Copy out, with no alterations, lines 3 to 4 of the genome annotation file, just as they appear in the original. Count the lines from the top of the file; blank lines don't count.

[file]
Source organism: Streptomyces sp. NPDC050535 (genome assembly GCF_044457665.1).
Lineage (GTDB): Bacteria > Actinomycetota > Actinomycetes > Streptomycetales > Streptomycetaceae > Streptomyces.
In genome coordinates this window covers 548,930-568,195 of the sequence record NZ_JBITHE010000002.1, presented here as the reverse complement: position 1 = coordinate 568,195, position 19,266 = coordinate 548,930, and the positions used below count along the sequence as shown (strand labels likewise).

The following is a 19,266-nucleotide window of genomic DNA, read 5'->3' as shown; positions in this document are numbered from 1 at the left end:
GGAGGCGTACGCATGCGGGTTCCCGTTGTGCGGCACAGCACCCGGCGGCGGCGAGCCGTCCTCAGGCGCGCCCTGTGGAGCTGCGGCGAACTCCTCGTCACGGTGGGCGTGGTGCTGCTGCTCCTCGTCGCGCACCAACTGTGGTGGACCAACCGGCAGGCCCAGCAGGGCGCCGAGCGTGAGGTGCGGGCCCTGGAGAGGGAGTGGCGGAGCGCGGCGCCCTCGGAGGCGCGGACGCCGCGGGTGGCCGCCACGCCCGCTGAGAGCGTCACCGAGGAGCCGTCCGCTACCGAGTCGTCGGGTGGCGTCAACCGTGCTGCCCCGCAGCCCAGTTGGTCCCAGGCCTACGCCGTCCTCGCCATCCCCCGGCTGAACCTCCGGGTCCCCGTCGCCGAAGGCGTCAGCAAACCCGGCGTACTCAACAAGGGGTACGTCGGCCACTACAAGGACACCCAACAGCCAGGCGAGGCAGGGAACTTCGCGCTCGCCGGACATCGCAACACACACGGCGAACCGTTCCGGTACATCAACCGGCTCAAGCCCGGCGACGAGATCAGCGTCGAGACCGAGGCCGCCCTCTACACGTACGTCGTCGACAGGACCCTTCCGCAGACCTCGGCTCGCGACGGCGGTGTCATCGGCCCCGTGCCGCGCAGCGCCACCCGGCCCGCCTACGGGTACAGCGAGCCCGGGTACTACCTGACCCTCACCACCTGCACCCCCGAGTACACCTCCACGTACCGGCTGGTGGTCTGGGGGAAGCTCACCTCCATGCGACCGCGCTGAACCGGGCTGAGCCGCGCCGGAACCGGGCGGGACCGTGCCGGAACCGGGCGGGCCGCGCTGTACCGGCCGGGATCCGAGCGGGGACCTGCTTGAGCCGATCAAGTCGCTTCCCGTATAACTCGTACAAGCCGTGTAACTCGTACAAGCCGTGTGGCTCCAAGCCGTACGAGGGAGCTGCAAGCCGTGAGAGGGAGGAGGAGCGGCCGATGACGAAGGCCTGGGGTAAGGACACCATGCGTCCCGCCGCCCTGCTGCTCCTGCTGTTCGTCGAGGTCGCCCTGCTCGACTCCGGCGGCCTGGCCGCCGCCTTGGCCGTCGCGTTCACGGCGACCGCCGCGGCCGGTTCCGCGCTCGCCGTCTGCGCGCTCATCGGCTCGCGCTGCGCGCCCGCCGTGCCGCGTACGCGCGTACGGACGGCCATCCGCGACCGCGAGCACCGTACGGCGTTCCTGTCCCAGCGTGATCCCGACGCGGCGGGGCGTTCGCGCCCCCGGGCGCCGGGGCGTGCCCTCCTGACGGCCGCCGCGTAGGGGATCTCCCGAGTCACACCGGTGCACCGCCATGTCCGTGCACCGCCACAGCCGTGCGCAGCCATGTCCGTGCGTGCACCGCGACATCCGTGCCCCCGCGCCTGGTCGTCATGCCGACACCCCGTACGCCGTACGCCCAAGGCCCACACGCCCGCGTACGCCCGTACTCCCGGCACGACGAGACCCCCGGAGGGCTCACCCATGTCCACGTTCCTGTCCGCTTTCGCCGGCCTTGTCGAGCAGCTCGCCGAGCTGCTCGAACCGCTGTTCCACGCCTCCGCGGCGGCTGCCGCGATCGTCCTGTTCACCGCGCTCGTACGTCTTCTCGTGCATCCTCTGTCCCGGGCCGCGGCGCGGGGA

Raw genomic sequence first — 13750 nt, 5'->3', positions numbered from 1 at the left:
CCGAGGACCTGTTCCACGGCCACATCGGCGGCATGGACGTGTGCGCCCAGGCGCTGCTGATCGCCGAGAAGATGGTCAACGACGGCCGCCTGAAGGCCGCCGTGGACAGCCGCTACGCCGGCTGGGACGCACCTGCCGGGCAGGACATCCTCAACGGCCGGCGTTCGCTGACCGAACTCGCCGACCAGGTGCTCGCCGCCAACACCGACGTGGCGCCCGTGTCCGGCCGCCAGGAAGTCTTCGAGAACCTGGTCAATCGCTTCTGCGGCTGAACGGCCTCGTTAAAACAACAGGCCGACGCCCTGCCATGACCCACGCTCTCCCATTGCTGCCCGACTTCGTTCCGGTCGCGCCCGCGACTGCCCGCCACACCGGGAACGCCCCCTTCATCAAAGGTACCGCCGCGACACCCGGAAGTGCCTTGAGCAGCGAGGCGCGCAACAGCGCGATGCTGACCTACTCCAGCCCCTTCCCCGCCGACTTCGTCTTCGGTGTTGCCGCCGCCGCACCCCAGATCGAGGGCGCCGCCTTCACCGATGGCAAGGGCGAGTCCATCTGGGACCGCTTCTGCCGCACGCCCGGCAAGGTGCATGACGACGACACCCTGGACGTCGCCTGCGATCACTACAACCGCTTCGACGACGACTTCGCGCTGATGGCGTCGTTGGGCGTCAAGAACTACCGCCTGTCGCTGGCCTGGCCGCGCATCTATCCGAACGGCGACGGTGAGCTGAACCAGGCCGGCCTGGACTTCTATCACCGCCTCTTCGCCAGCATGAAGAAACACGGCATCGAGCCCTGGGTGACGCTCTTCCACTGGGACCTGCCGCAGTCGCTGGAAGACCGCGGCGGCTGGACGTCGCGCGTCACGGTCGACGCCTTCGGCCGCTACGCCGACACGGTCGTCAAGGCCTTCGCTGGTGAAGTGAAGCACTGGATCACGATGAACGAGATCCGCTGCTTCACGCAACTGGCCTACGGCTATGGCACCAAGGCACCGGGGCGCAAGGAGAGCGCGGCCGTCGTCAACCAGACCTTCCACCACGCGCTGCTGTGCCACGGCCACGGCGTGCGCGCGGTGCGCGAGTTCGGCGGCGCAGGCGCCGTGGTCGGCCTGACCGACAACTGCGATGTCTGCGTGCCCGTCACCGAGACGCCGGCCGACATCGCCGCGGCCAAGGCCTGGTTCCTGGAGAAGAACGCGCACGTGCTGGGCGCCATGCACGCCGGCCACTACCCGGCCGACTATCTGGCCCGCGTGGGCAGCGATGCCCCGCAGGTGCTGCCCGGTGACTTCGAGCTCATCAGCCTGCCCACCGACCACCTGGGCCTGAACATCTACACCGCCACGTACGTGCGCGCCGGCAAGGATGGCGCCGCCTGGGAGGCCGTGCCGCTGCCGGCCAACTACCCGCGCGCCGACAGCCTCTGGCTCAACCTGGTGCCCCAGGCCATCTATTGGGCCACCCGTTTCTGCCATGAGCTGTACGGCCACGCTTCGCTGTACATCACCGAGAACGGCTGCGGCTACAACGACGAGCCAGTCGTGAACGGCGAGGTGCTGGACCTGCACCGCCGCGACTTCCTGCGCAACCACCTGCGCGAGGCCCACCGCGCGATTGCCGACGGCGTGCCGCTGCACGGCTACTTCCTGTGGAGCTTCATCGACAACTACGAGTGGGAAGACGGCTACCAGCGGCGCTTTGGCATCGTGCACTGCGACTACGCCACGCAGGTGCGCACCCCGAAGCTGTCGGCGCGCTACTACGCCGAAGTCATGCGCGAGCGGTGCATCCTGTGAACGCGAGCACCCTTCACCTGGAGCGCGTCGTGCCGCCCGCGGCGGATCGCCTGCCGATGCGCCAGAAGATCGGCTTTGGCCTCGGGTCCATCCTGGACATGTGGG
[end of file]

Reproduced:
In genome coordinates this window covers 548,930-568,195 of the sequence record NZ_JBITHE010000002.1, presented here as the reverse complement: position 1 = coordinate 568,195, position 19,266 = coordinate 548,930, and the positions used below count along the sequence as shown (strand labels likewise).

The following is a 19,266-nucleotide window of genomic DNA, read 5'->3' as shown; positions in this document are numbered from 1 at the left end: